Your Iceland Noir reading list

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Crime author Grant Nicol.

Crime Fiction Lover is the official media partner of this year’s Iceland Noir festival, to be held in Reykjavik from 17-20 November. An exciting programme of speakers, panels and tours is being crafted by the organising committee, which includes the Kiwi author Grant Nicol, who is based full-time in Reykjavik.

Here, Grant joins us to recommend a list featuring the best books to read if you’re heading to Iceland in November. Hell, these books are so good you might as well read them even if you’re not!

SilenceOfTheGrave150Silence of the Grave by Arnaldur Indriðason
Arnaldur is the undisputed king of Icelandic crime fiction. His books have dominated the bestseller lists here for years as they do now the world over. Silence of the Grave followed the fantastic Jar City and won the 2003 Glass Key award as well as the 2005 CWA Gold Dagger. It is a brilliantly constructed dual narrative story set in the suburbs of Reykjavík that dates back to the foreign ‘occupation’ of the country. Out of all his books, this one is still my favourite and a must read for any fans of Icelandic crime fiction. You can read Crime Fiction Lover’s guide to Arnaldur’s Erlendur novels here.
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healerThe Healer by Antti Tuomainen
The Healer was the first Finnish crime fiction story I ever read and is still easily my favourite. Antti Tuomainen’s English debut is set in a dystopian Helsinki that has been forced to deal with the spectres of forced immigration and climate change and is all too easy to believe. Tapani Lehtinen’s search for his missing wife is one of the most interesting and original tales I have ever read in Nordic crime fiction. The Healer won the award for best Finnish crime novel in 2011 and Antti is a truly original voice in the genre. A perfect introduction to Finnish crime drama. Reviewed here by Crime Fiction Lover.
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IRememberYou150I Remember You by Yrsa Sigurðardóttir
If Arnaldur is the king of Icelandic crime fiction then this lady has made a remarkable rise to take the throne as queen of the country’s crime writing endeavours. Yrsa’s books have taken the world by storm and this is my personal favourite of the lot of them. It is arguably her finest ‘ghost story’ as opposed to her more traditional procedurals and I tend to favour her books which lean towards the supernatural end of that spectrum. It is presently being made into a feature film and should be out in time for Christmas here in Iceland.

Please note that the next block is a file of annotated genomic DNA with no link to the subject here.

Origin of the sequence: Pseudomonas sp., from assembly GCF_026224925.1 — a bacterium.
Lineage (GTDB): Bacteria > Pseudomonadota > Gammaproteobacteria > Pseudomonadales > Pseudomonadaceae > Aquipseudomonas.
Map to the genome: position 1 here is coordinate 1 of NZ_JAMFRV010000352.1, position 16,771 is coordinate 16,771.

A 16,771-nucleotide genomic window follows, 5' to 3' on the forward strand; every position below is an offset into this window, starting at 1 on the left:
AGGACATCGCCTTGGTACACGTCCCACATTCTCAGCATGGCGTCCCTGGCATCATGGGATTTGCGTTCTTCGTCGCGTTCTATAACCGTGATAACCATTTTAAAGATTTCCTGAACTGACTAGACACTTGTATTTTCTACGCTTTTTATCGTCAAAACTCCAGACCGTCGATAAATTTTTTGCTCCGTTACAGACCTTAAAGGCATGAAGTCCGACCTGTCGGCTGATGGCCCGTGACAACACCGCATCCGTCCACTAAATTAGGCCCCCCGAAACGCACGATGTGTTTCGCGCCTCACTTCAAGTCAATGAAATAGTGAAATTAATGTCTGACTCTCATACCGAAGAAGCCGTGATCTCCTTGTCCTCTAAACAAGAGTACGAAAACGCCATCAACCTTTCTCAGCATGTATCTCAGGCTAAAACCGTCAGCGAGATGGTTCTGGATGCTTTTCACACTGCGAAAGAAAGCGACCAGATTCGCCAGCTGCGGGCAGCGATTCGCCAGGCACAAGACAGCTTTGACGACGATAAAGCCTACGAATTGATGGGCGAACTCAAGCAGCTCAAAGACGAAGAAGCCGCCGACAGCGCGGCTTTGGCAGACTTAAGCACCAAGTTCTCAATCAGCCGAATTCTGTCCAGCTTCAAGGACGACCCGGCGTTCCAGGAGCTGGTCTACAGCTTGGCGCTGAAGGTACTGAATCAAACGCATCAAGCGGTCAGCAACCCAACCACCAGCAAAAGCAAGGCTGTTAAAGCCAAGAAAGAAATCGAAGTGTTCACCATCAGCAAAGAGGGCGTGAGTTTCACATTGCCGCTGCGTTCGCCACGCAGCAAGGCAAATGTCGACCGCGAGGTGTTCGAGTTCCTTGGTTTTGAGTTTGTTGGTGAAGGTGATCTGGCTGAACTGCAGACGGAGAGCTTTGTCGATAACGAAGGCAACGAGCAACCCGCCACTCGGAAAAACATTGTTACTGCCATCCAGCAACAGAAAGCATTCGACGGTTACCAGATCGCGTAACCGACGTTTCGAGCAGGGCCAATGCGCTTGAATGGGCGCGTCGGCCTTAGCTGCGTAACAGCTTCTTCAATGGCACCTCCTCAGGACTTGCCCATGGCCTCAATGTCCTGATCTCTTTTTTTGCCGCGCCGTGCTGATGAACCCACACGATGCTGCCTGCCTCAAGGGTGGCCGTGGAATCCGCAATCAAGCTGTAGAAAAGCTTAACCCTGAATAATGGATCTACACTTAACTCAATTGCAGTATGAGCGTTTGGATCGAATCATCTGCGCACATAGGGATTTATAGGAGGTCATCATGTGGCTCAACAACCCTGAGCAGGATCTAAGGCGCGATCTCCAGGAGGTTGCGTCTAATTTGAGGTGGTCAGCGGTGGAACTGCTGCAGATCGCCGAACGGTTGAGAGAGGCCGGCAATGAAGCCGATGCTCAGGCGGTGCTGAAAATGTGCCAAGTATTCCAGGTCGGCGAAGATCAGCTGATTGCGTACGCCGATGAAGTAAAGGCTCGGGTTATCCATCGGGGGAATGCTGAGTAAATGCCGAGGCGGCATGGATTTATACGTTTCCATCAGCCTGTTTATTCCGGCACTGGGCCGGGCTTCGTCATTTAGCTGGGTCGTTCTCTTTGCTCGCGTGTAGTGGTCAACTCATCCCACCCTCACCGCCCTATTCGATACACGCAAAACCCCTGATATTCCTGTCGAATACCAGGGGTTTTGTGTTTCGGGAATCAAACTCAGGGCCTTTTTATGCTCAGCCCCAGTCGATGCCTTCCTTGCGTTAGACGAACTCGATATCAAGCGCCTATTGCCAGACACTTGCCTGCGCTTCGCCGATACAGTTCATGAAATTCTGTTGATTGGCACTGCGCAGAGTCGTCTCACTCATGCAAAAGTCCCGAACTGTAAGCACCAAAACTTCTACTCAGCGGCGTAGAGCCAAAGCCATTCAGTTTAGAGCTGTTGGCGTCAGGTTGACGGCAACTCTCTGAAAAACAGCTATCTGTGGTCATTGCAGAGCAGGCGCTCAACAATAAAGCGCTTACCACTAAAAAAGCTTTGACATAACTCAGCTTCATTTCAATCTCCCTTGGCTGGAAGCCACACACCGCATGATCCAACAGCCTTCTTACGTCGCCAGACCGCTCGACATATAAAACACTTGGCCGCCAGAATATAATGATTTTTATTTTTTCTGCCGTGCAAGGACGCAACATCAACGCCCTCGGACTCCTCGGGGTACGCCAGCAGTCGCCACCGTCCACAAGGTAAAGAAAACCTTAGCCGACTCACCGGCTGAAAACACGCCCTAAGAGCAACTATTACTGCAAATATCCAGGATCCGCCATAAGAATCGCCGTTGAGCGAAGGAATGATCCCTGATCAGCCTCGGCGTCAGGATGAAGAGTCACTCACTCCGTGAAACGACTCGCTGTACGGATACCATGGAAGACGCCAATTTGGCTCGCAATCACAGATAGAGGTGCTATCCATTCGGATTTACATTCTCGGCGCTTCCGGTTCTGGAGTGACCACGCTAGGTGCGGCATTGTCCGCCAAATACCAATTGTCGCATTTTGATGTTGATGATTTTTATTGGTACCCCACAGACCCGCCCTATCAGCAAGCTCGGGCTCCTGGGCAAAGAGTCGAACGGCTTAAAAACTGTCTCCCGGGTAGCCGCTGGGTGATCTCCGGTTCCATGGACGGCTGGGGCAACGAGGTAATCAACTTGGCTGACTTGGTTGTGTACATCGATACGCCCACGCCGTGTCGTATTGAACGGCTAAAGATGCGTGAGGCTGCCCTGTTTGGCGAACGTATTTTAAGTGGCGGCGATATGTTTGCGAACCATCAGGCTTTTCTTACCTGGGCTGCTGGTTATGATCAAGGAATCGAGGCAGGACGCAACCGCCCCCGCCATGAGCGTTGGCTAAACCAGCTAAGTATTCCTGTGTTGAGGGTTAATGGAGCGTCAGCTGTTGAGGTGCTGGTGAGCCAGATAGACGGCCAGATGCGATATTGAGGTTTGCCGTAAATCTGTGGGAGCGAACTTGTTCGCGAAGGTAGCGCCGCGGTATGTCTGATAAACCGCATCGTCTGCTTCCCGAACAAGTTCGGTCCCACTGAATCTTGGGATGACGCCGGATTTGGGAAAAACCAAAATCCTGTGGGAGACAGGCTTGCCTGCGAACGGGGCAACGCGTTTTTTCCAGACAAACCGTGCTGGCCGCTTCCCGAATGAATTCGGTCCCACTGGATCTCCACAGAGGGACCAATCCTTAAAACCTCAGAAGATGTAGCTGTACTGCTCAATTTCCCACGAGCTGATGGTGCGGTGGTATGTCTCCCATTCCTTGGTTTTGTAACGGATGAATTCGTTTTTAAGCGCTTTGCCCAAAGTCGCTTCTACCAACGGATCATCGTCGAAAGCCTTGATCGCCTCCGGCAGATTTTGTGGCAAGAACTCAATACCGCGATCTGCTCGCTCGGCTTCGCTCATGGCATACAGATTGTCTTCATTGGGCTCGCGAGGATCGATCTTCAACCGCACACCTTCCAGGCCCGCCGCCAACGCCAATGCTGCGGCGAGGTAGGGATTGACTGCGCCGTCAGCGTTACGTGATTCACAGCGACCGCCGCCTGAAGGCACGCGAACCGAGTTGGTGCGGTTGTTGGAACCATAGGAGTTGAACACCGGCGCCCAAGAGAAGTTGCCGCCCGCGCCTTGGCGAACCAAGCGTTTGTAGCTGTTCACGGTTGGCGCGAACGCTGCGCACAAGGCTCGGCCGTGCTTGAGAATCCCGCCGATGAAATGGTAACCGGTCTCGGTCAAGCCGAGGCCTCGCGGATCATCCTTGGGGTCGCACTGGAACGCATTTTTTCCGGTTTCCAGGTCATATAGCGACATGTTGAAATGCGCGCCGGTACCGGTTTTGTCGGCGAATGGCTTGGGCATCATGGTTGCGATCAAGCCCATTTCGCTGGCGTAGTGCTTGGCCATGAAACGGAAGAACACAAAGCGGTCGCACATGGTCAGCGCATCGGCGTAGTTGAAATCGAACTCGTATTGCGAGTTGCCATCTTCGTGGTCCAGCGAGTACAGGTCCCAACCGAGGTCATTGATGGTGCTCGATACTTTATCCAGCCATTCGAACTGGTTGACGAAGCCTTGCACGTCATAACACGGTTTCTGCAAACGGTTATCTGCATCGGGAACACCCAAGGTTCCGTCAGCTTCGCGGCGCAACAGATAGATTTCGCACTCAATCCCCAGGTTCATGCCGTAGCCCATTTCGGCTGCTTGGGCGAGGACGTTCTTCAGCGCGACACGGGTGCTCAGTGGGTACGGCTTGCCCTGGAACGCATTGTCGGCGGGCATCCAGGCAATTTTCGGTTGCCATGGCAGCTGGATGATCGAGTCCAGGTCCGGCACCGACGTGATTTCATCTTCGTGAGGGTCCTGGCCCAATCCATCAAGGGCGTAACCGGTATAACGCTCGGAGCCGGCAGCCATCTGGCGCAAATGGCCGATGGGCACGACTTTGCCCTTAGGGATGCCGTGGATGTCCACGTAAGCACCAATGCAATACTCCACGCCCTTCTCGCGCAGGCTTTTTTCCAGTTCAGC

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HitmansGuideToHousecleaning300The Hitman’s Guide to Housecleaning by Hallgrímur Helgason
Hallgrímur Helgason is a painter who has also written a couple of wildly successful books, the other one being 101 Reykjavík. The premise from The Hitman’s Guide To Housecleaning was ‘borrowed’ by the creators of the hit TV series Lilyhammer to great success. In Halgrímur’s book a mobster hitman on the run winds up in Iceland disguised as a minister and then has to try to pass himself off as a man of God while attempting to avoid the prying eyes of the American authorities. It is crime fiction and it is comedy and easily one of the funniest things I’ve ever read.
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onestepbehindOne Step Behind by Henning Mankell
Okay… if you haven’t heard of this guy you’ve been under a literary rock for the last 20 years. Henning Mankell is for me the very finest Scandinavian crime writer of all time. His novels (both crime fiction as well as his other ones) are absolutely brilliant as are the stories he put together for the outstanding Swedish TV series Wallander. I’ve read all his books and picking a favourite is a tough if not impossible task but One Step Behind has always stood out in my mind as the pinnacle of his Detective Wallander series. He is the one true must read of Nordic noir.
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SeasonOfTheWitch150Season of the Witch by Árni Þórarinsson
Arni Þórarinsson is perhaps not as well-known as some of his Icelandic contemporaries but his novel Season of the Witch is as good as any Icelandic crime story I’ve read. It is set in the northern town of Akureyri and follows the exploits of Reykjavík newspaper writer Einar who has moved to the far north to write for the local paper. As he’s adjusting to the change of pace in Akureyri a woman is killed in a freak boating accident. This triggers a series of strange and deadly events that leave him and the rest of the small community at first puzzled and then terrified.
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To find out more about Iceland Noir and to buy tickets, click this link today!

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